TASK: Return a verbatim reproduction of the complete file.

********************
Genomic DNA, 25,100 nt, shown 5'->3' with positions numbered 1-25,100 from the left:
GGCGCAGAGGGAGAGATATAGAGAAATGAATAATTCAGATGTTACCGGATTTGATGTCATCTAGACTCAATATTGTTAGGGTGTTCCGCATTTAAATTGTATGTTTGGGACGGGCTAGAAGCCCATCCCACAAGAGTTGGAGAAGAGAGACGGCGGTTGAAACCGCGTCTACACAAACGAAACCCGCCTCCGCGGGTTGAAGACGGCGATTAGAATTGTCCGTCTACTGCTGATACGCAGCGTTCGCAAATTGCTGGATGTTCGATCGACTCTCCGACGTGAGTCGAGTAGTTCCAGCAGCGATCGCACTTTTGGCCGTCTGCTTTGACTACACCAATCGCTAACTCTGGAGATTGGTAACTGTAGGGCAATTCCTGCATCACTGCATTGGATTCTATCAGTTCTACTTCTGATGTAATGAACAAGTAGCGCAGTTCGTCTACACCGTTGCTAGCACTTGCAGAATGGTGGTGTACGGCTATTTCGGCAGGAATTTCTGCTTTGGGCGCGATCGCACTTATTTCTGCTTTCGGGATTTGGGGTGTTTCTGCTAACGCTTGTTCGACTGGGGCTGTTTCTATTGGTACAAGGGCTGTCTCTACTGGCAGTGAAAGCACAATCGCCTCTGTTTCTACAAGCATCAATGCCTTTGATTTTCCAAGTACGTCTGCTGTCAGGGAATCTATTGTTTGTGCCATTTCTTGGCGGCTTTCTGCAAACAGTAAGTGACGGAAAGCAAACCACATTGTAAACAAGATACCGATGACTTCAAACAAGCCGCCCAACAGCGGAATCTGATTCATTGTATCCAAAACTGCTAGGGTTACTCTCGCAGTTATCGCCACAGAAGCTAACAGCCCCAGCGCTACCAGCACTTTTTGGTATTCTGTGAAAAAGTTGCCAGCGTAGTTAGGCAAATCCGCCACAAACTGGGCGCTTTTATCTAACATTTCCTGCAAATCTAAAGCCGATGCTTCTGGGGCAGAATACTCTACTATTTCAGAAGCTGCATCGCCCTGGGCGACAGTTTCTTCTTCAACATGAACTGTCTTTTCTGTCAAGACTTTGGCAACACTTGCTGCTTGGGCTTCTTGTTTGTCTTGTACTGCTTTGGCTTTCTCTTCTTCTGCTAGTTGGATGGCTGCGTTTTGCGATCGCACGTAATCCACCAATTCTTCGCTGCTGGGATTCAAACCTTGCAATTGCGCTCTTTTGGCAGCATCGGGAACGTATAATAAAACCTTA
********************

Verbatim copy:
Genomic DNA, 25,100 nt, shown 5'->3' with positions numbered 1-25,100 from the left:
GGCGCAGAGGGAGAGATATAGAGAAATGAATAATTCAGATGTTACCGGATTTGATGTCATCTAGACTCAATATTGTTAGGGTGTTCCGCATTTAAATTGTATGTTTGGGACGGGCTAGAAGCCCATCCCACAAGAGTTGGAGAAGAGAGACGGCGGTTGAAACCGCGTCTACACAAACGAAACCCGCCTCCGCGGGTTGAAGACGGCGATTAGAATTGTCCGTCTACTGCTGATACGCAGCGTTCGCAAATTGCTGGATGTTCGATCGACTCTCCGACGTGAGTCGAGTAGTTCCAGCAGCGATCGCACTTTTGGCCGTCTGCTTTGACTACACCAATCGCTAACTCTGGAGATTGGTAACTGTAGGGCAATTCCTGCATCACTGCATTGGATTCTATCAGTTCTACTTCTGATGTAATGAACAAGTAGCGCAGTTCGTCTACACCGTTGCTAGCACTTGCAGAATGGTGGTGTACGGCTATTTCGGCAGGAATTTCTGCTTTGGGCGCGATCGCACTTATTTCTGCTTTCGGGATTTGGGGTGTTTCTGCTAACGCTTGTTCGACTGGGGCTGTTTCTATTGGTACAAGGGCTGTCTCTACTGGCAGTGAAAGCACAATCGCCTCTGTTTCTACAAGCATCAATGCCTTTGATTTTCCAAGTACGTCTGCTGTCAGGGAATCTATTGTTTGTGCCATTTCTTGGCGGCTTTCTGCAAACAGTAAGTGACGGAAAGCAAACCACATTGTAAACAAGATACCGATGACTTCAAACAAGCCGCCCAACAGCGGAATCTGATTCATTGTATCCAAAACTGCTAGGGTTACTCTCGCAGTTATCGCCACAGAAGCTAACAGCCCCAGCGCTACCAGCACTTTTTGGTATTCTGTGAAAAAGTTGCCAGCGTAGTTAGGCAAATCCGCCACAAACTGGGCGCTTTTATCTAACATTTCCTGCAAATCTAAAGCCGATGCTTCTGGGGCAGAATACTCTACTATTTCAGAAGCTGCATCGCCCTGGGCGACAGTTTCTTCTTCAACATGAACTGTCTTTTCTGTCAAGACTTTGGCAACACTTGCTGCTTGGGCTTCTTGTTTGTCTTGTACTGCTTTGGCTTTCTCTTCTTCTGCTAGTTGGATGGCTGCGTTTTGCGATCGCACGTAATCCACCAATTCTTCGCTGCTGGGATTCAAACCTTGCAATTGCGCTCTTTTGGCAGCATCGGGAACGTATAATAAAACCTTA